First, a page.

In 1975, just a year after the release of Dungeons & Dragons, TSR Hobbies released the boardgame Dungeon!. The game mirrored many aspects of D&D’s dungeon-crawling framework while offering a much lower point of entry for players either new to the genre or looking to just play a quick game.
I got a copy of Dungeon! after a couple years of spending hours playing D&D and painting my first lead miniatures from the likes of Ral Partha. Dungeon! offered a traditional boardgame format and came as an occasional break from the open-ended role-playing my friends and I were used to with D&D. Ads for the game at the time (left) were also pitching the game to families and casual gamers as a point of entry and enticement to the larger world D&D offered.
Playing as an Elf, Hero, Superhero or Wizard, players moved through six progressively-difficult levels, encountered random monsters and collected treasure. Each character class carried specific strengths and powers, with more powerful characters such as the Wizard or Superhero requiring greater treasure to win the game.
Large chambers such as the Kitchen, Crypt, King’s Library or Queen’s Treasure Room were surrounded by smaller rooms, color-coded to indicate the level. In each large chamber, a stack of three randomized monster cards specific to that level were placed at the beginning at the game. In each smaller room, one monster and a treasure was placed. When a space was entered, the top card was drawn and combat between the player and the monster ensued with a simple die roll. Winning combat won the treasure while ties or losses might result in a retreat or loss of treasure.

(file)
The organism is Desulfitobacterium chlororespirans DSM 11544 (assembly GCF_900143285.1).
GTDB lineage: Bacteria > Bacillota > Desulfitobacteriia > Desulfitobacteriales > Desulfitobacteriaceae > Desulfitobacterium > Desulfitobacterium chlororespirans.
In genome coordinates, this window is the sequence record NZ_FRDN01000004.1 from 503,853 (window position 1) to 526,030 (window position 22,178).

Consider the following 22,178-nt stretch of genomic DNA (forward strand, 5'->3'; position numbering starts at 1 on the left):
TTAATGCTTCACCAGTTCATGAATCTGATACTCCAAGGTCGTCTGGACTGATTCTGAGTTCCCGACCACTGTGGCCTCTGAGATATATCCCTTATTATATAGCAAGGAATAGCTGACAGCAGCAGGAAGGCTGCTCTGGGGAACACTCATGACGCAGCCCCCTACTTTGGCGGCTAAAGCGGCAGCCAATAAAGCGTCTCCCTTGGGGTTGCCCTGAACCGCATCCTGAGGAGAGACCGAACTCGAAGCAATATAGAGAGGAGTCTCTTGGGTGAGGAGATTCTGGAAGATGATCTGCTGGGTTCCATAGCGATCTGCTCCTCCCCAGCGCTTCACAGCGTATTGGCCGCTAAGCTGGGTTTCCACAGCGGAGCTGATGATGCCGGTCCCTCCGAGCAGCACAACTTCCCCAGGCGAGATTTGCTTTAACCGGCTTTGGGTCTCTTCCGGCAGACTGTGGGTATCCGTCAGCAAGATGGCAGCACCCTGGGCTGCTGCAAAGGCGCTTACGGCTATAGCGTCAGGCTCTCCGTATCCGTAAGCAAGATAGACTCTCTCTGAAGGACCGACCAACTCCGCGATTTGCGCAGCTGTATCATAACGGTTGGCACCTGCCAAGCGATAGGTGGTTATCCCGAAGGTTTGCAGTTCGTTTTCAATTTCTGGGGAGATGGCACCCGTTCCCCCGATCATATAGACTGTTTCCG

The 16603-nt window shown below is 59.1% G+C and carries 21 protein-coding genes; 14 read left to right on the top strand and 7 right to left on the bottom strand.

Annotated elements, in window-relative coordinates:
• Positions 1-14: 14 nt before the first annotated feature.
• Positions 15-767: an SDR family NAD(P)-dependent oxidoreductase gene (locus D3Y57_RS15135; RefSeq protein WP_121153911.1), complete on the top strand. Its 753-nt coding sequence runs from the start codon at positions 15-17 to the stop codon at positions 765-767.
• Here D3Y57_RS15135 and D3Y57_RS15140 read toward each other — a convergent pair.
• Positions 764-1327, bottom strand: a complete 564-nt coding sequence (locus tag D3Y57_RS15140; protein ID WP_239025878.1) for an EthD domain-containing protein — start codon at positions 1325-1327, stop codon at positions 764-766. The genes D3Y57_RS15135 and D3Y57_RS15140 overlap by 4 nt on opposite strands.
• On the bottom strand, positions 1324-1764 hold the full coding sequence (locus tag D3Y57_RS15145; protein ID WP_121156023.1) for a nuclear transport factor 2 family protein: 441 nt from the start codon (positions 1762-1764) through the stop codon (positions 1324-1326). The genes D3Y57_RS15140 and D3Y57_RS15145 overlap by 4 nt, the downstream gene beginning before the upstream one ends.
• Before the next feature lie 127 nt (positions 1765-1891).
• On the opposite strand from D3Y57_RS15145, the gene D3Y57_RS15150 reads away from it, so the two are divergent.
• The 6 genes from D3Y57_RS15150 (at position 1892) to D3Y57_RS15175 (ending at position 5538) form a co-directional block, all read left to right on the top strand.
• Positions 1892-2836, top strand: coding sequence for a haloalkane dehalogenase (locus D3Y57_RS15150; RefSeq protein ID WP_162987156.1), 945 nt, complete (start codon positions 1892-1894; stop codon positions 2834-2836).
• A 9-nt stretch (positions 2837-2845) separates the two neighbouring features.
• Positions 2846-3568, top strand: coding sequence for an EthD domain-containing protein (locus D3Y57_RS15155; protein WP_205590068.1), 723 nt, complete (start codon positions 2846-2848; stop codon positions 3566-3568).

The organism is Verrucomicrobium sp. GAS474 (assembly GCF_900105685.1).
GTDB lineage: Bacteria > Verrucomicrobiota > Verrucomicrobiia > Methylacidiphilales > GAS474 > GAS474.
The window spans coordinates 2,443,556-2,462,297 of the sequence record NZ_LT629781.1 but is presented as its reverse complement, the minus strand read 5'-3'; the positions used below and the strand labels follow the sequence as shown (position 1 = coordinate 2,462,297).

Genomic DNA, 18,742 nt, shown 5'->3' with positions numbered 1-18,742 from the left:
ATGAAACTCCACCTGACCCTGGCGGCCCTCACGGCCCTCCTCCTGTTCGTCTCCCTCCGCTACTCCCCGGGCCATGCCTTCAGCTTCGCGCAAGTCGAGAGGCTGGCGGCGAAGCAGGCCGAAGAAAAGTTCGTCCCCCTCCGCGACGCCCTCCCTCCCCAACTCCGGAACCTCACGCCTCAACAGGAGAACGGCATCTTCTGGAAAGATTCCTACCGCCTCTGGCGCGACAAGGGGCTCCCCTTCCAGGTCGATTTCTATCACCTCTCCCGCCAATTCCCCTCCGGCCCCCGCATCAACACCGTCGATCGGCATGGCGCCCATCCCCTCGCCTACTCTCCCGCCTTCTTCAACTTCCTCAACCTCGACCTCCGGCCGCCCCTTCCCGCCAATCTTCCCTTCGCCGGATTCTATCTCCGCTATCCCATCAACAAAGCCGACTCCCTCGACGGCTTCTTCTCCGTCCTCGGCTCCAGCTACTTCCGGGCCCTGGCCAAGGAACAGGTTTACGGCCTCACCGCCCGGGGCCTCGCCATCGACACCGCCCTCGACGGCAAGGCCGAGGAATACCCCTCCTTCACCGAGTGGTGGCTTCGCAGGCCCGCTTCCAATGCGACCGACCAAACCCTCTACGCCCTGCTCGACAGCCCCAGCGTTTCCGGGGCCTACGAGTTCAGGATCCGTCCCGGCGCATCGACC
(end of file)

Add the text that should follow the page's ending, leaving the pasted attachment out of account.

For players familiar with D&D like myself, Dungeon! mirrored a lot of the established canon. Monsters fell along the lines of hobgoblins, werewolves, dragons, mummies and snakes. Dungeon pitfalls such as traps might be encountered. Characters like Wizards held special spell cards such as Fireball or Teleport, and found magic items included an ESP Medallion and a Magic Sword, offering certain characters bonuses to their play. Treasure ranged from meager bags of glod found in the easy levels to the covtted Huge Diamond (worth 10,000 points) hidden deep in the sixth level.
Several editions of Dungeon! followed through the years, the most recent in 2012 from Wizards of the Coast, now-owners of the D&D franchise. Longtime players have also created a rich universe of house rules, customized boards and even hand-painted figures to supplement the basics of the game. Despite its relative ease of play, Dungeon! has remained a classic bit of fun among even the most serious gamers today.
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